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Should You Go to the Emergency Vet?

Health crises for pets are as serious as for humans. Here's how to tell if you should head to the animal ER.
By
WebMD Magazine - Feature
Reviewed by William Draper, DVM

Think your 2-year-old corners the market on accidents and incidents that lead to trips to the emergency room? If you're a pet owner, you know cats and dogs can get into plenty of ER-worthy trouble, too.

Outdoor pets are particularly prone to cuts and skin punctures, some of which require a vet's immediate attention to avoid infection, says Karl E. Jandrey, DVM, assistant professor of clinical small animal emergency and intensive care at the University of California, Davis.

According to Jandrey, you can't always judge the severity of an injury by its appearance. That's especially true with bite wounds, which are dangerous. Bacteria from the biting animal's mouth can be injected deep into the skin, causing an infection that can quickly get out of control.

Jandrey says there's a golden rule when it comes to seeking help for bites: "If you can get it managed within the first six hours, your pet will do much better because we can get him on therapy and prevent a contaminated wound from becoming an infected wound," he says. If your regular vet can't see your cat or dog that quickly, Jandrey says, go to a pet ER instead.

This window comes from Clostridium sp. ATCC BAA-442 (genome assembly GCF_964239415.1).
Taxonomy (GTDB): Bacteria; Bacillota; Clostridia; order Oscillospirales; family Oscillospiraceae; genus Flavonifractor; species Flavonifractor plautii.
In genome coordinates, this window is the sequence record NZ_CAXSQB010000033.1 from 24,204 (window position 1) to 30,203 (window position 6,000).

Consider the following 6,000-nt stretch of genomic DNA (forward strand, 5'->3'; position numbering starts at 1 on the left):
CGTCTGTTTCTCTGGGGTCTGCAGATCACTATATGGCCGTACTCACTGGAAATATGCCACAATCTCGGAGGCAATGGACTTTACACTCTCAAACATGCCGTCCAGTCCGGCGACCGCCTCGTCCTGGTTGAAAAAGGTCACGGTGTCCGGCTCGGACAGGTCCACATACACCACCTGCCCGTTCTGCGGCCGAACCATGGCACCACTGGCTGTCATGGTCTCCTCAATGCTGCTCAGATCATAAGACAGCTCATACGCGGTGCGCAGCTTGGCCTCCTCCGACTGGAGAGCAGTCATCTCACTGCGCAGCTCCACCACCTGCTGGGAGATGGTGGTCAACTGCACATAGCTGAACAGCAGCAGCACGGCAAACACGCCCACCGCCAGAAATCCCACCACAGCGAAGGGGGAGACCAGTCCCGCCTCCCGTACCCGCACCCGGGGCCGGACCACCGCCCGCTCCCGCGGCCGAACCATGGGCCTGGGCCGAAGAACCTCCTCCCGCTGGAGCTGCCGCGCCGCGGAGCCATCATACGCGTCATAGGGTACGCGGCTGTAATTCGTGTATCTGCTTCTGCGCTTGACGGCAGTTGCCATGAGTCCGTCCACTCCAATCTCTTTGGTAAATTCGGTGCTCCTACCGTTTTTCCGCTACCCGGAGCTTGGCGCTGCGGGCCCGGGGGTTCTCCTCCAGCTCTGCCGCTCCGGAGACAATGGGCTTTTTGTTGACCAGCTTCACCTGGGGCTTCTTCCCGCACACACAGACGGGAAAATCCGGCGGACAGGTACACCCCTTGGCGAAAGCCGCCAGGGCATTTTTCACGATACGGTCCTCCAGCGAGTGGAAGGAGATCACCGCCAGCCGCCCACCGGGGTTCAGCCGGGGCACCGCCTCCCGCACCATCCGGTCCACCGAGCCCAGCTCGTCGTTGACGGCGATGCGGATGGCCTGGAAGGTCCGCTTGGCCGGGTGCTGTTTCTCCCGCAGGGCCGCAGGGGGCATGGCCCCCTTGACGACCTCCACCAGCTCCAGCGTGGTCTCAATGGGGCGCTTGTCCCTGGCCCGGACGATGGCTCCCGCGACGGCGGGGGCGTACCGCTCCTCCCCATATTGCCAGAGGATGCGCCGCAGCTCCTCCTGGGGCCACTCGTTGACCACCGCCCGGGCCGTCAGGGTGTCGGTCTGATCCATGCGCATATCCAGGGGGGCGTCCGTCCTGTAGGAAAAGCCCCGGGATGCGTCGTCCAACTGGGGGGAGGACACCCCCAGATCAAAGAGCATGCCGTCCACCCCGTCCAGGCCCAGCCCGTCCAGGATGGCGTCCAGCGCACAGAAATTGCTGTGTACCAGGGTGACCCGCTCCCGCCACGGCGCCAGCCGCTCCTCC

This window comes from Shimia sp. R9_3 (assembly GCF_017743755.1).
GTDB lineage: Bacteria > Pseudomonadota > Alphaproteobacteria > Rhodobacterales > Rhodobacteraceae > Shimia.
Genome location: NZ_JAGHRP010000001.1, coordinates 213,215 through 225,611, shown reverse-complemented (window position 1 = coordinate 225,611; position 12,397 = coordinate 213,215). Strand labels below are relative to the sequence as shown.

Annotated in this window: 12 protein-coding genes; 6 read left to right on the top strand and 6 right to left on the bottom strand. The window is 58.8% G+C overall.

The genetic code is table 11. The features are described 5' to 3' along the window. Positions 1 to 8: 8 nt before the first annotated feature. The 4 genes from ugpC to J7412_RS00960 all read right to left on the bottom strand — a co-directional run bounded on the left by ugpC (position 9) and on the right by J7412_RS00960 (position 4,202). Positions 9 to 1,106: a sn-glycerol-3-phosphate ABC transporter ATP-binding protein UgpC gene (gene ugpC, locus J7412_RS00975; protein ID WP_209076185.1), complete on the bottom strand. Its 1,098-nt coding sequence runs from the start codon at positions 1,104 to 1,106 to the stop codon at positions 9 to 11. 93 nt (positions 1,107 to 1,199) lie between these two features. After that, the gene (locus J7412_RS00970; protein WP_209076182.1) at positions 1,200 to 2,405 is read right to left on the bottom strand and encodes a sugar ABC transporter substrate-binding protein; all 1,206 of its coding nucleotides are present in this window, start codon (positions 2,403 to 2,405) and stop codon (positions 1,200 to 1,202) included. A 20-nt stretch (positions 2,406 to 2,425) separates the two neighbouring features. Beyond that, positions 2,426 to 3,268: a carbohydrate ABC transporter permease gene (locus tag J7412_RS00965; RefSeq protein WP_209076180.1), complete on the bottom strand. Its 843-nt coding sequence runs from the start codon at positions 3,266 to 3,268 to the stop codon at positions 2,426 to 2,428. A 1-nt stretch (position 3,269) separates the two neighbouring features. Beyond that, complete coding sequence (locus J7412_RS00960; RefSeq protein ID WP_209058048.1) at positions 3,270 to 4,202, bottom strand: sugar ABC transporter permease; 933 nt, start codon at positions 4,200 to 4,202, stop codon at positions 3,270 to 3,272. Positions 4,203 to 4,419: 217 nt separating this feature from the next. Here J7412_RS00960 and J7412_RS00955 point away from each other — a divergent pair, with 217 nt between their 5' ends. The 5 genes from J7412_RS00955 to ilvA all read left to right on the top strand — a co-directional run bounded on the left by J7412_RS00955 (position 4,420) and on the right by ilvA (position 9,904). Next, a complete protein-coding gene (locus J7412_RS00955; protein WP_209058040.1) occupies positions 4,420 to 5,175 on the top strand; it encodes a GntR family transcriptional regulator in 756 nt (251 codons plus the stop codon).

The same goes for snakebites (poisonous snakes bite more than 15,000 dogs and cats in the United States each year). Take your pet to an emergency clinic ASAP. Enzymes in venom work quickly to break down muscles, tendons, and ligaments, causing severe and sometimes permanent damage.

When Your Pet Gets Stung

A bee or wasp sting to your pet can cause facial swelling, hives, and itchiness, which often go away on their own. But symptoms that worsen or a sting that sends your pet into anaphylactic shock require immediate medical attention. Early signs of anaphylactic shock include panting, rapid heart rate, and sudden diarrhea, vomiting, or urination.

Other symptoms for your get-to-the-ER-now list include: breathing difficulty, bleeding, pale gums (a sign the animal has anemia or is in shock), weakness, any sign of physical pain, or an animal that collapses.

On the fence about whether your dog or cat needs care? Err on the side of caution, Jandrey advises. "Peace of mind is better than undertreating any malady."

Pet First Aid

The best way to deal with a pet emergency is to be prepared before one strikes. Jandrey offered WebMD these first aid tips:

  • Don't delay. Don't travel farther than you have to for medical help. Go straight to the closest emergency clinic, Jandrey says.
  • Don't play doctor. It's a good idea to have bandages and gauze on hand to wrap your pet's wounds or stop bleeding. But, Jandrey says, "medications should never be given without consulting a veterinarian."
  • Protect yourself. Injured dogs or cats sometimes act aggressively. Instead of rushing toward your pet, first kneel down and calmly say his or her name. If your dog behaves aggressively, step away and call for help.
  • Do your research. When you're planning a trip with your pet, make sure you know where to go in the event of an emergency.

Find more articles, browse back issues, and read the current issue of "WebMD the Magazine."

Reviewed on April 10, 2012

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